The alarm position as described earlier constitutes in standing stiff, ears erect, watching the predator’s every move. On occasions while in an alarm position these animals stamp their fore feet. It is presumed that they are depositing scent signals from their inter-digital glands. George Schaller refers to this in his book The Deer and the Tiger when speaking of spronking as we shall see below.

Spronking, or stotting as it is called in African gazelles, is the most important warning signal. This comprises of the animals jumping from one spot with all four feet leaving the ground together, with the rump patch prominently displayed. This spring or jump may be repeated one after another for a considerable time and great distances may be covered. This display is very infectious as it were and will certainly be taken up by all the animals in the herd. Adult territorial males are not given much to this display, though they certainly do if the situation warrants it. Females and sub-adults do so at the slightest provocation. An interesting example was seen in July 1977.

On the evening of 18-7-1977, I was sitting hidden near the Tamil Nadu Forest Department grass feeding spot. Territorial animals ‘A’ and ‘E’ were present. Some cheetal were also feeding at the point.. Buck E suddenly smells or sees me. He spronks away sneezing, followed by A. Although E left the place, A stopped after a while and stoof looking at me. All cheetal stopped feeding, raised their heads and looked at the two bucks. After a while, they resumed feeding. The bucks did not return. These warning signals have interspecific values.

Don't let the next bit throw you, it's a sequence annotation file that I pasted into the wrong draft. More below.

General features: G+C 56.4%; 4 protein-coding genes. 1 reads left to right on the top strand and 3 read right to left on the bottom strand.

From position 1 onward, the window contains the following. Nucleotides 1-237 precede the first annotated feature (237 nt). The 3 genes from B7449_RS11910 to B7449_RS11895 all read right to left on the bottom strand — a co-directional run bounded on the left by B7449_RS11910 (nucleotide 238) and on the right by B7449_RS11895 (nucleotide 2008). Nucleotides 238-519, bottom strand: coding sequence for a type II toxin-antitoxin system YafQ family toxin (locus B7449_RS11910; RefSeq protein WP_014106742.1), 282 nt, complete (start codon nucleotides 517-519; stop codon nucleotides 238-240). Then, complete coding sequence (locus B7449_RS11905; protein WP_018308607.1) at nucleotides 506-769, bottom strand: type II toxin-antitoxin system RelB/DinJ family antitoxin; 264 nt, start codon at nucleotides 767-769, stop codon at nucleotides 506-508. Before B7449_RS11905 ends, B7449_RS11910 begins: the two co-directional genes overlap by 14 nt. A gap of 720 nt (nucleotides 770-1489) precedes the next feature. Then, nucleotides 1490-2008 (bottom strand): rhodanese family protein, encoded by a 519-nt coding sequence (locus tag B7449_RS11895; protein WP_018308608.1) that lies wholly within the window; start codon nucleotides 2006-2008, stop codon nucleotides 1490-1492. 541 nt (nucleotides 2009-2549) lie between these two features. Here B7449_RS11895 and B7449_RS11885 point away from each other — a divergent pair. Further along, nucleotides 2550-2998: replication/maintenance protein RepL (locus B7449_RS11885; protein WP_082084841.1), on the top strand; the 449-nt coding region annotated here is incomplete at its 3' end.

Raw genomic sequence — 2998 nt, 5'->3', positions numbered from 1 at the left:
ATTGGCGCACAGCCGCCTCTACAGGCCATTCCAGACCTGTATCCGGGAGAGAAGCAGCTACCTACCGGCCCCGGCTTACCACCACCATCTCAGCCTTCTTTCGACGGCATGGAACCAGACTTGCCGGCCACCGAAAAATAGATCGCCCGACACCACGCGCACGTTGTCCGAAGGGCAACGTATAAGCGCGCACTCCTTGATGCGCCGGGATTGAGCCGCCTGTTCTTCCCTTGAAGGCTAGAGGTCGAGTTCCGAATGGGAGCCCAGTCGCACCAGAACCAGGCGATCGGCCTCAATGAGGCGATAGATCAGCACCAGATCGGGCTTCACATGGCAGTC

Spronking by itself is a warning signal. It is used as a warning when a predator is noticed. Its use is not only as a visual warning but also as an auditory one. Here is a case in point.

Near the riding club at the Guindy Park Reserve Forest on 26-5-1979, territorial buck “I” and another male with five females was feeding. Suddenly ‘I’ spronked away, perhaps because he spotted me. At the pattering sounds of ‘I”s feet, the other males and does looked up. Then sneeze warning signals were heard. It was not possible to determine the originator of the first signal, but from then on ‘I’ and the other male traded sneezes. Observing along the alrm position of these animals, I glassed the area and found a large jackal approaching the does.

Here, we see sneezing as a warning signal and that spronking has auditory values. Spronking has also been noticed when herds of does and sub-adults enter the Polo Field from behind and suddenly notice the author seated under the tree close by. This normally leads to spronking as a herd. Spronking has also been observed between sub-adults in play fighting.